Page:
Tips for avoiding sore muscles when working long hours in front of the computer

Sitting in front of a computer for extended periods of time can have a major impact on our bodies, from straining our eyes to cramping our back muscles, these ailments can have long-lasting effects. Not to worry, the solutions are quite simple and just require a small change to your daily habits. Below are some tips on how to avoid sore muscles when we have to work long hours in front of a computer.


Adjust your workstation

Every time you get to a new workstation, it is important to adjust it to your needs. Try and move items that you use frequently within your reach so that you don’t have to stretch or move in awkward angles to get them. Try and keep hard copy documents at eye level using a document holder so that you avoid slouching when reading. Keep your mouse and mousepad nearby and adjust any monitors or screens to eye level so you don’t have to strain your neck. This can be done by adjusting the arm of the monitors or even placing the monitors on top of some old telephone books. Make sure that the monitor is around 18” away from your eyes to avoid straining them.

Watch your eyes

Make sure that most documents or work-related items that require reading have a large enough font that you don’t have to strain your eyes to read. If you can, try and keep an adjustable light or desk lamp nearby so that as the light in the room changes, you can compensate to avoid putting further strain on your eyes. Make sure your monitor is also adjusted so it is neither too bright nor too dim. If you do feel your eyes straining, take a break from your screen and try to work on something else, or if your work permits, close your eyes or walk away from your desk. When you return, make sure to adjust the size of the text on the screen or the brightness to prevent further straining.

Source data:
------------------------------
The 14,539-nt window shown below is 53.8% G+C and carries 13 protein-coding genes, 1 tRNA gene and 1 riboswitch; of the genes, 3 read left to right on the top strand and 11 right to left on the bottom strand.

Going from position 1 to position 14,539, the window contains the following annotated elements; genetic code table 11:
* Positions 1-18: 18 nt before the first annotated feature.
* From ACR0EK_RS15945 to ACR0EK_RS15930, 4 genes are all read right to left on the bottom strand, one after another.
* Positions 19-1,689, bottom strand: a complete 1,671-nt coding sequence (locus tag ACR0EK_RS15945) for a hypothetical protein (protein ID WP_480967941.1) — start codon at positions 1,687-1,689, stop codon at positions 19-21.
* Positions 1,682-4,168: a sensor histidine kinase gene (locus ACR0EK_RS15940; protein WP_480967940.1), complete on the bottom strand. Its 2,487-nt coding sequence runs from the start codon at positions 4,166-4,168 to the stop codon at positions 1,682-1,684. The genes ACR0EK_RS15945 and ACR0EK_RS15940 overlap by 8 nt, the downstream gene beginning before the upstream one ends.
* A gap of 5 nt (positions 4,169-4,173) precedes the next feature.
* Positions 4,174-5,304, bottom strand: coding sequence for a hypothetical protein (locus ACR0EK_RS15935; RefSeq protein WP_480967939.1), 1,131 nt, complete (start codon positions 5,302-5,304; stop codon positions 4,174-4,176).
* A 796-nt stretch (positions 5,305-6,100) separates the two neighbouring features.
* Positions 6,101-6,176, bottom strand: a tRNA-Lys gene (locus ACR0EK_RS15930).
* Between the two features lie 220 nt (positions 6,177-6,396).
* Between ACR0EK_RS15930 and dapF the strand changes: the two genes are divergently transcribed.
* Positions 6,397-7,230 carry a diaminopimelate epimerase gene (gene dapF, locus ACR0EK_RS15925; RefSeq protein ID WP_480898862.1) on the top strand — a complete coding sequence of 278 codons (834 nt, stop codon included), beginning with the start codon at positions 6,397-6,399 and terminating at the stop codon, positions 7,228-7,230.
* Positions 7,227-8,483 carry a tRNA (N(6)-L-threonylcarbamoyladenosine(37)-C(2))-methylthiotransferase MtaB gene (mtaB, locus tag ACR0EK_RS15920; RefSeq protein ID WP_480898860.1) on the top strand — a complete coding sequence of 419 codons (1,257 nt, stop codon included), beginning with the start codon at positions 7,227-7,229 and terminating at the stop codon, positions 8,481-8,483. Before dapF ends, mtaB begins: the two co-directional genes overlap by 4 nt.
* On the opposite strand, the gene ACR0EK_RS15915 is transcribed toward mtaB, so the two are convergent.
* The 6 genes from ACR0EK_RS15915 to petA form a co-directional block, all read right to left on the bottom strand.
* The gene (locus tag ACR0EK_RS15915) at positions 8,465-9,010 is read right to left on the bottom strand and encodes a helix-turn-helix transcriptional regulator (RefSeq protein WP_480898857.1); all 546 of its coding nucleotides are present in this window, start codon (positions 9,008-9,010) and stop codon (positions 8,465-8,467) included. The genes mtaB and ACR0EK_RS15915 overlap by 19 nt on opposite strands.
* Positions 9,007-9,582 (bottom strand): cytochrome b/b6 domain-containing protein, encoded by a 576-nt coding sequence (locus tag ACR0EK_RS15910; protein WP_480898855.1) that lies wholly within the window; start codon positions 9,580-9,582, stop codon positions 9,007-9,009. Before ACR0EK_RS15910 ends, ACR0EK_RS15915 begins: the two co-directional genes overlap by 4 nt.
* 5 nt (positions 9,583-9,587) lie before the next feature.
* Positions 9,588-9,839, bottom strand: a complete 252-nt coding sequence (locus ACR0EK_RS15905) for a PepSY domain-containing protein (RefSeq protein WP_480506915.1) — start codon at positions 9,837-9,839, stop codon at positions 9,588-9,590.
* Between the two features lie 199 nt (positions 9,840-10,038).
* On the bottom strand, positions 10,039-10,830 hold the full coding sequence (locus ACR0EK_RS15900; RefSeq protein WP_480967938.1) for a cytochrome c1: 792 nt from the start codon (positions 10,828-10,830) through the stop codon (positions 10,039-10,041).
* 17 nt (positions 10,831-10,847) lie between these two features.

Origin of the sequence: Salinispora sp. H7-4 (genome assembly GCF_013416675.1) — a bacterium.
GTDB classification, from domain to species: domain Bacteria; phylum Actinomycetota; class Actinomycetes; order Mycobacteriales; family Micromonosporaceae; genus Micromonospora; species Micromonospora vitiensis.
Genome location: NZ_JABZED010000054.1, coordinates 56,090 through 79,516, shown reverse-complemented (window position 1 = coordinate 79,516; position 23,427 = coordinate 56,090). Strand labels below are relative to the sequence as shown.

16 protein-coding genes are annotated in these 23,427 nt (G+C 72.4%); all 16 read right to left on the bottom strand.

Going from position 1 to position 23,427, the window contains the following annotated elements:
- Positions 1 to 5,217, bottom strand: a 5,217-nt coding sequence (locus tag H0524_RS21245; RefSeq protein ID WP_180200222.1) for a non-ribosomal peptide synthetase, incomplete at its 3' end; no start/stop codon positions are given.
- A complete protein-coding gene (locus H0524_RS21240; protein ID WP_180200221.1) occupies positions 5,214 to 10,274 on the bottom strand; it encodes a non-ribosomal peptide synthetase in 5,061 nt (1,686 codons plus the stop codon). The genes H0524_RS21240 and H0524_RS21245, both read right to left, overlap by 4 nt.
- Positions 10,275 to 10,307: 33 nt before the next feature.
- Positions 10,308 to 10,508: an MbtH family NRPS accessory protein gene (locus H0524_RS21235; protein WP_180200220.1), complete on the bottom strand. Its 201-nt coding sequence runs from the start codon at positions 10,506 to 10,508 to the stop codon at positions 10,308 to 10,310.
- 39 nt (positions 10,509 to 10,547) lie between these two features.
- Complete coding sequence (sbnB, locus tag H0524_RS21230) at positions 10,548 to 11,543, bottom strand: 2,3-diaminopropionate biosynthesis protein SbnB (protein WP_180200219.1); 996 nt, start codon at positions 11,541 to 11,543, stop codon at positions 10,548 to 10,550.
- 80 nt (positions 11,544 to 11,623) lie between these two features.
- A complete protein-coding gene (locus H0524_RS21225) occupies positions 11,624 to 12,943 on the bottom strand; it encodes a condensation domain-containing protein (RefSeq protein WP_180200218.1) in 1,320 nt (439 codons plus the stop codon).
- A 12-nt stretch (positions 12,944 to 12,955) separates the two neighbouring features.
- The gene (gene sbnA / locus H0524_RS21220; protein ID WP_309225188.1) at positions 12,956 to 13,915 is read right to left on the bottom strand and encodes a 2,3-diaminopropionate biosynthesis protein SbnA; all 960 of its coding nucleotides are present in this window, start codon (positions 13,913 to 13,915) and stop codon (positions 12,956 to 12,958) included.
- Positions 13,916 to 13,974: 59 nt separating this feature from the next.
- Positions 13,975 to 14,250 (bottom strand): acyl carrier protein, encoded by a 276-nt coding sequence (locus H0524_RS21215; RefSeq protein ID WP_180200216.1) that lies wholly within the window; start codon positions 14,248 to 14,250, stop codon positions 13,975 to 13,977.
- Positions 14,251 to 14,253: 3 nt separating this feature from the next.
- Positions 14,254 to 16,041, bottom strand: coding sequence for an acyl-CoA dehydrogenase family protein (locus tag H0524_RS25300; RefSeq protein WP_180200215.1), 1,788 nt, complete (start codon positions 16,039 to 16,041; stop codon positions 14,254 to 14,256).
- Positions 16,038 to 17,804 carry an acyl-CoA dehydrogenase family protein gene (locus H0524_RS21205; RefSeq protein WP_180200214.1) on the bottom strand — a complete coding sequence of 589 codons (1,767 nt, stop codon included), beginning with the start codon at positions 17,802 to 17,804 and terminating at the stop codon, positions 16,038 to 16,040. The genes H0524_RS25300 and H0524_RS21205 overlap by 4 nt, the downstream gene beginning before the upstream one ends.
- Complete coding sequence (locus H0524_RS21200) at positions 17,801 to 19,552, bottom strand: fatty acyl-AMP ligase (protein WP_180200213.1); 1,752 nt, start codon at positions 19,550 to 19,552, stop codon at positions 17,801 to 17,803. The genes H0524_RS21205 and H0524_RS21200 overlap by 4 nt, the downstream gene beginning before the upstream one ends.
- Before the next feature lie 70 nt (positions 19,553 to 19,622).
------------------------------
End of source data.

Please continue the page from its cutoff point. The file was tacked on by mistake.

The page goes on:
Posture is key

When sitting at a desk, using a good chair is vital. Find a chair that has specific lumbar support. You may need a lumbar roll, or even a rolled-up towel to support your waist. Sit with your elbows at ninety degrees and your forearms should be parallel to the floor. Your wrists should be kept straight, supported by a foam pad or your chair armrests. Your upper legs should be parallel to the floor as well and your feet should be flat on the ground. If you find that you can’t reach the ground properly, use a footrest or some old telephone books. If you use a telephone, try and get a headset to avoid straining your neck whilst cradling a handset.

Take a break

Whilst you may not be able to leave your office or desk as often as you’d like, taking a break from sitting can help relieve muscle cramps and tension. Every half hour or so you can stand up and stretch whilst working or even push back in your chair and stretch your legs out, allowing increased blood flow to the muscles which alleviates cramping.